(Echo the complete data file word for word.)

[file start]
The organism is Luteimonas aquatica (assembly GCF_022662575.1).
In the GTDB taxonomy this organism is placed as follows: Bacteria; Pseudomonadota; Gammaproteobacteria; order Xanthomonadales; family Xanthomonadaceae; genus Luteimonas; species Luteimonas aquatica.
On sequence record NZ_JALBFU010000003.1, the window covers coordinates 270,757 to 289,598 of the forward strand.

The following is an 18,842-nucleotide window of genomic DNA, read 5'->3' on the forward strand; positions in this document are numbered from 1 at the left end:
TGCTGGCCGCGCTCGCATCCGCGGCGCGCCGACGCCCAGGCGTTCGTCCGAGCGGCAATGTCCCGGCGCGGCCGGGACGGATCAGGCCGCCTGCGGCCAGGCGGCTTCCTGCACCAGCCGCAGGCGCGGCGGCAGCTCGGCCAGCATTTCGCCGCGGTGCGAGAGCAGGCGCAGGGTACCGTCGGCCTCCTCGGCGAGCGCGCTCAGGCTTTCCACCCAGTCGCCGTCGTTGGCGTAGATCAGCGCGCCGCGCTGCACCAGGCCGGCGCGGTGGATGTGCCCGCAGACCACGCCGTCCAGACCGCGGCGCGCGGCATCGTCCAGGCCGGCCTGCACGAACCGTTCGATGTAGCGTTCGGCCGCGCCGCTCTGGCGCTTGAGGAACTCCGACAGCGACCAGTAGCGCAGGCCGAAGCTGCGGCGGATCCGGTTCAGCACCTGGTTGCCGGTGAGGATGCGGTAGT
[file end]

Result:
The organism is Luteimonas aquatica (assembly GCF_022662575.1).
In the GTDB taxonomy this organism is placed as follows: Bacteria; Pseudomonadota; Gammaproteobacteria; order Xanthomonadales; family Xanthomonadaceae; genus Luteimonas; species Luteimonas aquatica.
On sequence record NZ_JALBFU010000003.1, the window covers coordinates 270,757 to 289,598 of the forward strand.

The following is an 18,842-nucleotide window of genomic DNA, read 5'->3' on the forward strand; positions in this document are numbered from 1 at the left end:
TGCTGGCCGCGCTCGCATCCGCGGCGCGCCGACGCCCAGGCGTTCGTCCGAGCGGCAATGTCCCGGCGCGGCCGGGACGGATCAGGCCGCCTGCGGCCAGGCGGCTTCCTGCACCAGCCGCAGGCGCGGCGGCAGCTCGGCCAGCATTTCGCCGCGGTGCGAGAGCAGGCGCAGGGTACCGTCGGCCTCCTCGGCGAGCGCGCTCAGGCTTTCCACCCAGTCGCCGTCGTTGGCGTAGATCAGCGCGCCGCGCTGCACCAGGCCGGCGCGGTGGATGTGCCCGCAGACCACGCCGTCCAGACCGCGGCGCGCGGCATCGTCCAGGCCGGCCTGCACGAACCGTTCGATGTAGCGTTCGGCCGCGCCGCTCTGGCGCTTGAGGAACTCCGACAGCGACCAGTAGCGCAGGCCGAAGCTGCGGCGGATCCGGTTCAGCACCTGGTTGCCGGTGAGGATGCGGTAGT